FLORHAM PARK, N.J. -- Michael Vick remembers his first trip to Philadelphia, August, 2009. It was about a month after he was released from prison on federal dogfighting charges. He signed a one-year contract with the Philadelphia Eagles, but he wasn't thrilled with the opportunity. He knew he'd have to sit behind Donovan McNabb and Kevin Kolb.
"I just remember being angry the whole trip and kind of upset, almost a disgruntled employee before I could even get there," Vick recalled Monday.
He figured he'd be one-and-done in Philly. He ended up falling in love with the place and sticking around for five years.
On Thursday, Vick returns to the place that changed his life. He will start for the New York Jets in the final preseason game, but it's more of a ceremonial start than anything else. His outing will be brief, maybe a series or two, a chance for him to take a bow before an adoring stadium.
Philly is a notoriously tough place to play and perform -- ask Santa Claus -- but the city likes Mike.
On Monday, Vick sat at his locker, waxing nostalgic about his previous home. He complimented the fans, the front office, the coaches and his former teammates. Vick is appreciated, in part, because of the way he handled himself last season. After getting hurt and losing his job to Nick Foles, he didn't make a stink. He supported Foles, keeping the locker room united.
"I never want to play second fiddle to anybody, but I just felt like that team was in such a groove that I didn't want to try to become a distraction even though I could've fought for my position and fought for the job," he said.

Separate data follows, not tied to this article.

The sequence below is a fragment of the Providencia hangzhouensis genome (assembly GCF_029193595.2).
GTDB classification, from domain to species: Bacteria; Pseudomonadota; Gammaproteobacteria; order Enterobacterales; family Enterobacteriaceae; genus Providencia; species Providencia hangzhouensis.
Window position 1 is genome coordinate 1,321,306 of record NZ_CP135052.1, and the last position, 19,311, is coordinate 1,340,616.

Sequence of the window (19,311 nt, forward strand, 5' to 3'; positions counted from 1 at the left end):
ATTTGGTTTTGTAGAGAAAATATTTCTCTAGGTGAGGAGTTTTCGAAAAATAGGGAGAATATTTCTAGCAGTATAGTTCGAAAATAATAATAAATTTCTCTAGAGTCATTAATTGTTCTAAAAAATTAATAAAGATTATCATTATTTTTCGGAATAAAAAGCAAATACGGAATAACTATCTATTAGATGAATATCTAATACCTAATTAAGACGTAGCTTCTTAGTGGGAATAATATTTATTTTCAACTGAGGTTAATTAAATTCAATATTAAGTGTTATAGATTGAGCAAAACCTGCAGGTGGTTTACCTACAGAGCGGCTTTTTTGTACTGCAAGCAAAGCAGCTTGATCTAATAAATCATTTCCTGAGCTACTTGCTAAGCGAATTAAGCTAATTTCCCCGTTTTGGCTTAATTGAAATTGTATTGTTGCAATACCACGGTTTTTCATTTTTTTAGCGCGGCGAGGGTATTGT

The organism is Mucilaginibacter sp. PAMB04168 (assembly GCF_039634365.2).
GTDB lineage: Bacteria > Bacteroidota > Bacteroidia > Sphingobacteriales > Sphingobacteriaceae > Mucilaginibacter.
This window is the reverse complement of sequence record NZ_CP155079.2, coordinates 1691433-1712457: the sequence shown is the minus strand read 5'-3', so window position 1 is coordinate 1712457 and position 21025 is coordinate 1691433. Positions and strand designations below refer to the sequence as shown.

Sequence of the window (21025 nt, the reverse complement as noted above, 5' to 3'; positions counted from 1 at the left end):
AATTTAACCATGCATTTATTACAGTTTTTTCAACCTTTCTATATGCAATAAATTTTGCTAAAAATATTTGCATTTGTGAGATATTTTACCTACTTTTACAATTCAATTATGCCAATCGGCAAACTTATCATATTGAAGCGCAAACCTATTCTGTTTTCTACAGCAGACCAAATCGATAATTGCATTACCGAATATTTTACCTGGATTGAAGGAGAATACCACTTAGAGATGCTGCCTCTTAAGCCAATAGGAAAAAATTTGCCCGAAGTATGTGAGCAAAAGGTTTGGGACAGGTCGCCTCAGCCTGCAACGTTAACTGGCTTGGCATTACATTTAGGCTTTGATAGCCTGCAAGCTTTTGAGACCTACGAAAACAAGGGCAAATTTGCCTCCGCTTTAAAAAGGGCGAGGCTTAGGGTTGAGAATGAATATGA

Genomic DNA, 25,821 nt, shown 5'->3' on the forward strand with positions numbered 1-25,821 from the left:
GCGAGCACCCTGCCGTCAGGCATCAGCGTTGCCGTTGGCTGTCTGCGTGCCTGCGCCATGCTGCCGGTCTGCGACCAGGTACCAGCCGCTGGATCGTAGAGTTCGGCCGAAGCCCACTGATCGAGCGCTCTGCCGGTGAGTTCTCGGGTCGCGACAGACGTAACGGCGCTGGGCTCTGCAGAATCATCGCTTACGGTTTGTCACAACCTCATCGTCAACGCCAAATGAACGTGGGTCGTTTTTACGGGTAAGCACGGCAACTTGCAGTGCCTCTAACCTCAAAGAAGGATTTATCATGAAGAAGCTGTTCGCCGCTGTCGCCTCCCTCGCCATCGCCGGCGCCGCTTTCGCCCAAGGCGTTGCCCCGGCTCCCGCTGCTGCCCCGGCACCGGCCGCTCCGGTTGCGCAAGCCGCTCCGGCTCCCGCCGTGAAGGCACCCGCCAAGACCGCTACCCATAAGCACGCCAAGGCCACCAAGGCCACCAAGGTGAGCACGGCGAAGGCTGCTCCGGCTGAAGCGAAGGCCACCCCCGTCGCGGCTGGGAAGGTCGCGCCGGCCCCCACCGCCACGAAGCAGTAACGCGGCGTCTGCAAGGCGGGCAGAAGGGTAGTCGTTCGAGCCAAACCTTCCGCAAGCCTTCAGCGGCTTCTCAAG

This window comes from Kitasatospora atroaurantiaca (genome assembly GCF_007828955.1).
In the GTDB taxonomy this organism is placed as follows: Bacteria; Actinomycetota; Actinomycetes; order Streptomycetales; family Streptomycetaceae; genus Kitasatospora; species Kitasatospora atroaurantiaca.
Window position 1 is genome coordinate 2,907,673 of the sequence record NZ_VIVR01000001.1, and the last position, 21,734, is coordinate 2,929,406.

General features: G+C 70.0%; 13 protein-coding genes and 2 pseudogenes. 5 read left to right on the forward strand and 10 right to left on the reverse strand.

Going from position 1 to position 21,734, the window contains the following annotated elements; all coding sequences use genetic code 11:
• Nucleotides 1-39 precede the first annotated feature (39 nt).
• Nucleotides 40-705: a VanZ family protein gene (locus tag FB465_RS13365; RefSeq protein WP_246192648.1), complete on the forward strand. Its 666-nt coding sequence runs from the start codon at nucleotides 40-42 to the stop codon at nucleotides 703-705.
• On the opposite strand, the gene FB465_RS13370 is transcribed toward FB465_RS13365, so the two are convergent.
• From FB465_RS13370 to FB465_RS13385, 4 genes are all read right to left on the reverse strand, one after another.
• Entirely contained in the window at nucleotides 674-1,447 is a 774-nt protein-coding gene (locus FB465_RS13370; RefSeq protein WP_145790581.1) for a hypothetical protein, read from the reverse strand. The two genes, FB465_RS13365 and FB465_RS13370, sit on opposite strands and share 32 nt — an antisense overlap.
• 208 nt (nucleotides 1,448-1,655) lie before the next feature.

The same scenario has unfolded this year. Instead of rattling the cage, Vick has accepted his role as Geno Smith's backup. His attitude has raised questions about whether he's too content, and whether he should've competed harder for the starting job. Of course, if he did that, he would've been criticized for being divisive. It's a no-win situation.
"You always envision yourself being a starter -- you always want to be the guy behind center -- but times change and things change and we changed as individuals, our feelings and our emotions," he said. "I think I've changed over the years. I still have the same attitude, a winning attitude, but now I kind of see things from a different perspective. It's very humbling to be in the position I'm in, because now I get to see things from a different angle. That's just as important as being a starter, if you ask me."
Vick said he doesn't second-guess his decision to sign with the Jets. He also said he'd never admit that, even if it were the case.
"I can honestly and candidly say right now that I'm very thankful and grateful to be here as a Jet, and I'm excited about what we can accomplish this year," he said.
But first, a trip to Philadelphia, where he started for three-plus years and led the Eagles to the playoffs in 2010.
"The chemistry I had with that organization," he said, "was uncanny."